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My Eclipse Review

I had to do some grueling work on the Roller persistence layer this weekend, the kind that requires lots of searching, replacing, trial-and-error experimenting, testing, and debugging.  I decided to make the job fun by trying something new: Eclipse.  Normally, I use WinCVS and VIM for my development.  Sometimes I use JBuilder when I need to throw together a quick Swing UI or Netbeans when I need to do some debugging.  Here is the story of my first real experience with Eclipse:

To start out, I downoaded the latest Eclipse 2.0.1 release for Windows.  I also downloaded the Solare Eclipse, Jalopy, and Tomcat plugins recommended by Jeff Duska.  The install went smoothly and installing the plugins was easy, I just unzipped them into the Eclipse plugins directory.

CVS integration
Once I got Eclipse up and running, I setup a CVS repository within Eclipse that points to Roller's SourceForce CVS repository.  Even though CVS over SSH is normally a bitch to setup, it worked on the first try with Eclipse.  Next, I used the Checkout-As-Project feature of Eclipse to checkout the Roller sources into a brand new Eclipse project. Generally, I found the CVS UI to be excellent, especially the file and directory diff tools.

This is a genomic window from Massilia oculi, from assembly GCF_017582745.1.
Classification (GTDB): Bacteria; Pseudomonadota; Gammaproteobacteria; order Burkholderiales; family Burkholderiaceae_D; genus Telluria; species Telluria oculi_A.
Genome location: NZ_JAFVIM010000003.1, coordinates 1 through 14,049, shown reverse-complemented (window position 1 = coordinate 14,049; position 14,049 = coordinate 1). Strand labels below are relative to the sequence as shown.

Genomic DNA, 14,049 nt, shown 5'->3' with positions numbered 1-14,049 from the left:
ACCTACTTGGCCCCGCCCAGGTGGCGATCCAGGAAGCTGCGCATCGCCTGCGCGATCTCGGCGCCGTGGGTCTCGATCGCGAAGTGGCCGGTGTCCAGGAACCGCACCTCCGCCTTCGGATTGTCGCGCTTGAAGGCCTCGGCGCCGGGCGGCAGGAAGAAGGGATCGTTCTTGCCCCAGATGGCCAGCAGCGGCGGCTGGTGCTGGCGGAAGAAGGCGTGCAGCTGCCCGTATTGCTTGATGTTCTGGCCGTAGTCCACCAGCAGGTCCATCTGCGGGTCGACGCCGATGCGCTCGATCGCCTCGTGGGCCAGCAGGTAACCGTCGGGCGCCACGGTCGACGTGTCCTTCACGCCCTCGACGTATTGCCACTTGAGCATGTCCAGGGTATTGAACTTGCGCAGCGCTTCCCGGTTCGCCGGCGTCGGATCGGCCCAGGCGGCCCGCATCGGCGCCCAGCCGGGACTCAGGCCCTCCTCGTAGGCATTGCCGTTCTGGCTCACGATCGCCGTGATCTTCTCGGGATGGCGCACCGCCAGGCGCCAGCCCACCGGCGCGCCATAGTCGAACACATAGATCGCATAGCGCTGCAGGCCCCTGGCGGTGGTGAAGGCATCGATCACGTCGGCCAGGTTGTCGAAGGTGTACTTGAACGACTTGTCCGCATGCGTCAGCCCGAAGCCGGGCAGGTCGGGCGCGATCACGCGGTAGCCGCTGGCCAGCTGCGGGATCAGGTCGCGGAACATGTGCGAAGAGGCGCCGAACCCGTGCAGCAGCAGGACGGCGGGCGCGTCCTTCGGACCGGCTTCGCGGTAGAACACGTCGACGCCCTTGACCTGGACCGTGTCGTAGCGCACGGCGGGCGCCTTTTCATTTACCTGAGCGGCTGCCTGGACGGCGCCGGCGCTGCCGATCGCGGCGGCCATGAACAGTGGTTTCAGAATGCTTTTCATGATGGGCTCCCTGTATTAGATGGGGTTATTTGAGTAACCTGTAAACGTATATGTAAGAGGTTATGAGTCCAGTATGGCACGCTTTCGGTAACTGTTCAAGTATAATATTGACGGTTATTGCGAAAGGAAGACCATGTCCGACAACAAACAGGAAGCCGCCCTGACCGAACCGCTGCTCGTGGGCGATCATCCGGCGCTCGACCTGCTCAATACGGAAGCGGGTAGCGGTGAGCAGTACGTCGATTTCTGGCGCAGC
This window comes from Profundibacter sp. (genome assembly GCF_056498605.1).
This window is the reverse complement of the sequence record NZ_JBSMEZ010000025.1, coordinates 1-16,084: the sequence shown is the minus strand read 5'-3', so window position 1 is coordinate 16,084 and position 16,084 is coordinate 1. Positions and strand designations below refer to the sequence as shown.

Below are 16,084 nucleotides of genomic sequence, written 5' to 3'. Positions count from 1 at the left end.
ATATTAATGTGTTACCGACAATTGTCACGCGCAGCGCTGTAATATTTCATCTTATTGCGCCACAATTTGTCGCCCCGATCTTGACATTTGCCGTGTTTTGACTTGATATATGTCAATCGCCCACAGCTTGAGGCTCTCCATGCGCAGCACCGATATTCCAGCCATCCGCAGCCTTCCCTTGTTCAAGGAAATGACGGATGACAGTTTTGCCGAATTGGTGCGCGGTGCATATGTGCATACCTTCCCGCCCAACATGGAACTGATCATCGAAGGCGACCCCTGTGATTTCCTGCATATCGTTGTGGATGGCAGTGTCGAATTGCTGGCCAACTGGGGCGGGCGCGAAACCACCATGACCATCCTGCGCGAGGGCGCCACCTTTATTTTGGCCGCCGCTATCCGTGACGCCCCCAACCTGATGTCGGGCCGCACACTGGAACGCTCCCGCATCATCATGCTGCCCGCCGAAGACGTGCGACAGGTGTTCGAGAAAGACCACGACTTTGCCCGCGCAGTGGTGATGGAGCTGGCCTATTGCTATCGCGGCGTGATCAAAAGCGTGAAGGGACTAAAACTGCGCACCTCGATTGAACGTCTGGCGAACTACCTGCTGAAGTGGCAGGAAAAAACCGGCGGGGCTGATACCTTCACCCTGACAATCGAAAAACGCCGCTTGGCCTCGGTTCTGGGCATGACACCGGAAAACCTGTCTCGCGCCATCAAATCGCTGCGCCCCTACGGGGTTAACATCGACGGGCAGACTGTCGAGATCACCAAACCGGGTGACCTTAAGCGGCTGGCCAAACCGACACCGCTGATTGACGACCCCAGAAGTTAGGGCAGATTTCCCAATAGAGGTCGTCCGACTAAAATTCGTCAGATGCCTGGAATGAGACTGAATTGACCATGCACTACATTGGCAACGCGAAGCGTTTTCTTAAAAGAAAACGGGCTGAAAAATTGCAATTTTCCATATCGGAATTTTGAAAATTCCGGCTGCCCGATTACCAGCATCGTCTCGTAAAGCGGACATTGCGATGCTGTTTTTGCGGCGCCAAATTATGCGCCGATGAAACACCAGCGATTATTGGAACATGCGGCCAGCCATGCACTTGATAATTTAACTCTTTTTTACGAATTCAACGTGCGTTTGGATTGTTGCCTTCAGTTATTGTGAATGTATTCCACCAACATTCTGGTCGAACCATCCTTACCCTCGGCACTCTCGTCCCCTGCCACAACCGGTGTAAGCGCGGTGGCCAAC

Ant integration
The Roller build process uses a lot of code generation and this code generation is driven by XDoclet tasks in an Ant script.  So, I couldn't just point Eclipse at the Roller sources and hit the build button.  I used the Eclipse External Tools feature to setup Eclipse to run Roller's Ant build script.  Again, this feature worked on the first try.  

JUnit integration
I wrote some simple unit tests to test my changes and then did my work.  Once I was done, I found that the Eclipse debugger's Run->Debug... feature allows you to automatically find, run, and debug into JUnit tests.  Again, this feature was amazingly easy to set up.

Tomcat integration and the debugger
Once I finished up my work on the Roller backend, I had to make some corresponding changes in the Roller UI.  I found it very easy to use the Tomcat plugin to launch Tomcat in debug mode to debug my changes. The debugger UI was pretty impressive and very responsive.

Overall, I was very impressed.  Netbeans can do most of things I have described above, but they always seem like a struggle to me.  This was my first time with Eclipse and things just seemed obvious to me.  I hate to say it because Netbeans has served me well and I really like Swing, but Eclipse has a much more streamlined, intuitive, and snappy user interface.  Eclipse is a pleasure to use.

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